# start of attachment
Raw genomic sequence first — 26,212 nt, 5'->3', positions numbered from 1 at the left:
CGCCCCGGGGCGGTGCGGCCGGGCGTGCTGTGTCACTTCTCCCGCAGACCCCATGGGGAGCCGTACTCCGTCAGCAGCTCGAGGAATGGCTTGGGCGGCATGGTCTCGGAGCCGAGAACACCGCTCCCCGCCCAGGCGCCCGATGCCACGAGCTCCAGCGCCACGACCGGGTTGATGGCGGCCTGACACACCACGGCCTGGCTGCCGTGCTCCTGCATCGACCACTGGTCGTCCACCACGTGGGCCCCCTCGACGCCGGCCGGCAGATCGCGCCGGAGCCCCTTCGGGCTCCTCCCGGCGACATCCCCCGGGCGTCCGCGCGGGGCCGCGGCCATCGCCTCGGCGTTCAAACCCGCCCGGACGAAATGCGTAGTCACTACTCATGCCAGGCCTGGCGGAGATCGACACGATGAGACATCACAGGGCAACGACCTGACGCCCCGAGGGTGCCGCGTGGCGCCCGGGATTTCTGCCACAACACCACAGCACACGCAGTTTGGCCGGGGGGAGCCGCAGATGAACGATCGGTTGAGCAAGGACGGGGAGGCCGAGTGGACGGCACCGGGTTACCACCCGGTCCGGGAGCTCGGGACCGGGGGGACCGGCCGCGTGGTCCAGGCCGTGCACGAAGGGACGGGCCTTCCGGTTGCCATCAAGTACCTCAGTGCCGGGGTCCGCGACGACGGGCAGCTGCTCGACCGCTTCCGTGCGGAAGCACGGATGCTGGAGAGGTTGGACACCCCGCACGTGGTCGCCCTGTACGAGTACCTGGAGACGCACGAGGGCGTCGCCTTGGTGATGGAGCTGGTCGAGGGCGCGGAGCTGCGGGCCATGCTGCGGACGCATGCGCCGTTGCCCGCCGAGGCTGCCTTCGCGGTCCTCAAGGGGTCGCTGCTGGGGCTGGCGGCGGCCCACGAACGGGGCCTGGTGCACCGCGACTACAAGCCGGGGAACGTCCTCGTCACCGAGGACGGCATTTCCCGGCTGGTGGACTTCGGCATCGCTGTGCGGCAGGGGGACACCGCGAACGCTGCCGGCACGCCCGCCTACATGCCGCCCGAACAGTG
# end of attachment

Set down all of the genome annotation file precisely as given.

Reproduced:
Raw genomic sequence first — 26,212 nt, 5'->3', positions numbered from 1 at the left:
CGCCCCGGGGCGGTGCGGCCGGGCGTGCTGTGTCACTTCTCCCGCAGACCCCATGGGGAGCCGTACTCCGTCAGCAGCTCGAGGAATGGCTTGGGCGGCATGGTCTCGGAGCCGAGAACACCGCTCCCCGCCCAGGCGCCCGATGCCACGAGCTCCAGCGCCACGACCGGGTTGATGGCGGCCTGACACACCACGGCCTGGCTGCCGTGCTCCTGCATCGACCACTGGTCGTCCACCACGTGGGCCCCCTCGACGCCGGCCGGCAGATCGCGCCGGAGCCCCTTCGGGCTCCTCCCGGCGACATCCCCCGGGCGTCCGCGCGGGGCCGCGGCCATCGCCTCGGCGTTCAAACCCGCCCGGACGAAATGCGTAGTCACTACTCATGCCAGGCCTGGCGGAGATCGACACGATGAGACATCACAGGGCAACGACCTGACGCCCCGAGGGTGCCGCGTGGCGCCCGGGATTTCTGCCACAACACCACAGCACACGCAGTTTGGCCGGGGGGAGCCGCAGATGAACGATCGGTTGAGCAAGGACGGGGAGGCCGAGTGGACGGCACCGGGTTACCACCCGGTCCGGGAGCTCGGGACCGGGGGGACCGGCCGCGTGGTCCAGGCCGTGCACGAAGGGACGGGCCTTCCGGTTGCCATCAAGTACCTCAGTGCCGGGGTCCGCGACGACGGGCAGCTGCTCGACCGCTTCCGTGCGGAAGCACGGATGCTGGAGAGGTTGGACACCCCGCACGTGGTCGCCCTGTACGAGTACCTGGAGACGCACGAGGGCGTCGCCTTGGTGATGGAGCTGGTCGAGGGCGCGGAGCTGCGGGCCATGCTGCGGACGCATGCGCCGTTGCCCGCCGAGGCTGCCTTCGCGGTCCTCAAGGGGTCGCTGCTGGGGCTGGCGGCGGCCCACGAACGGGGCCTGGTGCACCGCGACTACAAGCCGGGGAACGTCCTCGTCACCGAGGACGGCATTTCCCGGCTGGTGGACTTCGGCATCGCTGTGCGGCAGGGGGACACCGCGAACGCTGCCGGCACGCCCGCCTACATGCCGCCCGAACAGTG